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A taste of Argentina at Caba Empanadas

Caba Empanadas operates out of an elegant black-and-white food truck, the mobile restaurant impeccably clean and stylish. It’s an ideal way to present sophisticated and tasty hand-held fare, and it’s a rare place to experience true Argentine fresh food here in the Rogue Valley.

An empanada is a pastry stuffed with savory or sweet filling that is baked or fried. Empanadas are commonly found in Latin American food cultures, but really the idea of a stuffed pocket is universal and adapted to each national cuisine — think pasty, tamale, calzone, tiropitaki, burek, jalangkote — these are all versions of the hand pie.

What differentiates each and sets Caba Empanadas’ hand pies apart from other exotic turnovers found around the world is the unique combination of spices, the tenderness of its delicate, flaky pastry and its beautiful presentation.

The traditional Argentinian empanada is spiced with chili, cumin, smoked paprika and oregano. Caba Empanadas hand pies are about 5 1/2-inch half-rounds, browned turnovers that are neatly pinched shut with a baked-in embossed Caba logo.

Not content with the everyday, Gerardo De Fusco, chef and co-owner, is known to experiment with new fillings and innovative spices.

For those with a sweet tooth, Caba Empanadas has two purse-shaped dessert empanadas and an Argentinian specialty called alfajores. One dessert empanada is filled with Nutella and banana, and another is stuffed with dulce de leche; the alfajores are cookie sandwiches filled with dulce de leche and rolled in coconut.

“I love food, and I started to blend different concepts, different ingredients,” says De Fusco. “The recipes are from different regions of Argentina and authentic and have my special touch.”

Caba Empanadas can be found at the Ashland Growers Market at the Armory on Tuesdays, at the Medford Growers Market in Hawthorne Park on Thursdays and at special events. Stopping in at the market last week, I tried the spinach and cheese empanada and thoroughly enjoyed the creamy, milky mozzarella taste that bound the fresh spinach. I couldn’t help myself and bit into the round instead of nibbling the corners first.

Caba Empanadas offers a traditional beef empanada, as well as empanadas filled with chicken and with onion and cheese. Also on the menu are Caprese empanadas filled with mozzarella, basil and tomato, and fully vegan empanadas.

At the markets, empanadas are $3.50 each, though some are specially priced at $3.75; sweet empanadas are $3. Finishing off the spinach and cheese empanada, I picked up a half-dozen assorted frozen empanadas to enjoy at home for dinner, along with Wandering Roots spring greens that I planned to dress in a red wine vinaigrette.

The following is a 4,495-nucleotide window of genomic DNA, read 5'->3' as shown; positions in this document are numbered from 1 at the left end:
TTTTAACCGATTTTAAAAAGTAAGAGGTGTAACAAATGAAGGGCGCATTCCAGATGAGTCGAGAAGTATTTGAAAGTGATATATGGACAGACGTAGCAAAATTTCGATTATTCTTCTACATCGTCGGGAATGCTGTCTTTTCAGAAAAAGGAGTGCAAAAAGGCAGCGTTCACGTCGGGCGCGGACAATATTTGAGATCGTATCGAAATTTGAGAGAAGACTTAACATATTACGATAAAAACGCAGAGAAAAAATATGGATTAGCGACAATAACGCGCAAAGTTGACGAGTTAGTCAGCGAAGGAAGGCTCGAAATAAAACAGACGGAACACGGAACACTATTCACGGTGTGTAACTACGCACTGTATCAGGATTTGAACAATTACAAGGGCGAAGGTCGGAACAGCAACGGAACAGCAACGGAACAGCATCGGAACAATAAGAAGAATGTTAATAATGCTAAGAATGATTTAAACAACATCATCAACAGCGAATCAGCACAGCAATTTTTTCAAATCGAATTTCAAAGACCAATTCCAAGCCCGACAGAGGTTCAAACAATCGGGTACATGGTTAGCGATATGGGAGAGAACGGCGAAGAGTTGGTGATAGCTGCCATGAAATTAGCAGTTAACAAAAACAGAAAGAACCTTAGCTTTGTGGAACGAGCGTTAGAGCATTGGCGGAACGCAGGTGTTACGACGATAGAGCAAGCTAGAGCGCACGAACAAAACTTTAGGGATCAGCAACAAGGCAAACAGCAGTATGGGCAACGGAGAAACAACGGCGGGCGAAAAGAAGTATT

For those with a sweet tooth, Caba Empanadas has two purse-shaped dessert empanadas and an Argentinian specialty called alfajores. One dessert empanada is filled with Nutella and banana, and another is stuffed with dulce de leche; the alfajores are cookie sandwiches filled with dulce de leche and rolled in coconut.

Caba Empanadas is never short of Argentina’s signature chimichurri, a sauce of bright green parsley infused with chili oil. Served on the side, this Patagonian region chimichurri specialty is $1.50.

Caba Empanadas started up in the Rogue Valley about three years ago as a little pop-up tent at the markets; the food truck came a year later. This month, De Fusco and partner Laura Demercurio will open a brick-and-mortar version of Caba Empanadas with an expanded menu at 137 S. Central in Medford.

I caught up with Caba Empanadas again at the 110-year anniversary party of Dunbar Farms last week in Medford, where I tasted two of De Fusco’s newest empanadas, one with Malbec beef and another filled with bacon, dates and goat cheese. Both were mouthwatering, perfectly proportioned and delicious, especially so in the warm late-day sun of a Friday, all cares gone just sitting on the deck overlooking the fields, listening to good music and enjoying a glass of Rocky Knoll Claret.

Some of the best Malbec wine in the world is made in Mendoza, Argentina, so it is no surprise that De Fusco chose this wine to braise his organic beef to fork-tenderness. The savory beef, carrots and onion in that empanada lingered in my mind, the flavors amplified by the claret.

“We tried the wines the night before with the regular beef empanada, the classic empanada and the bacon, date and goat cheese empanada,” De Fusco says. “When I take a bite of this [bacon, date and goat cheese] empanada, it woke my desire to have a taste of wine.”

As I enjoyed the late afternoon sun at Dunbar Farms, I found the warm bacon, date and goat cheese empanada both sweet and salty; the chewy bacon and date textures complemented the creamy tang of the cheese. These were rich, extravagant tastes that played well together in my mouth. I too desired wine, and the Rocky Knoll Claret brought lush and juicy fruit flavors of dark cherry and plum. The wine was as well balanced as that empanada, and flawless together.

Caba Empanadas started up in the Rogue Valley about three years ago as a little pop-up tent at the markets; the food truck came a year later. This month, De Fusco and partner Laura Demercurio will open a brick-and-mortar version of Caba Empanadas with an expanded menu at 137 S. Central in Medford. Caba Empanadas will continue at the markets and special events.

For more information on Caba Empanadas and to track its truck at special events, visit CabaEmpanadas.com on the web or on Facebook. The tasting room at Dunbar Farms and Rocky Knoll Winery is open from 4 to 6 p.m. on Fridays, later for special events announced on Facebook.

Reach Ashland freelance writer Maureen Flanagan Battistella at mbattistellaor@gmail.com.

Chef Gerardo De Fusco’s Malbec beef empanada, left, and a glass of Rocky Knoll Claret. (Photo by Maureen Flanagan Battistella)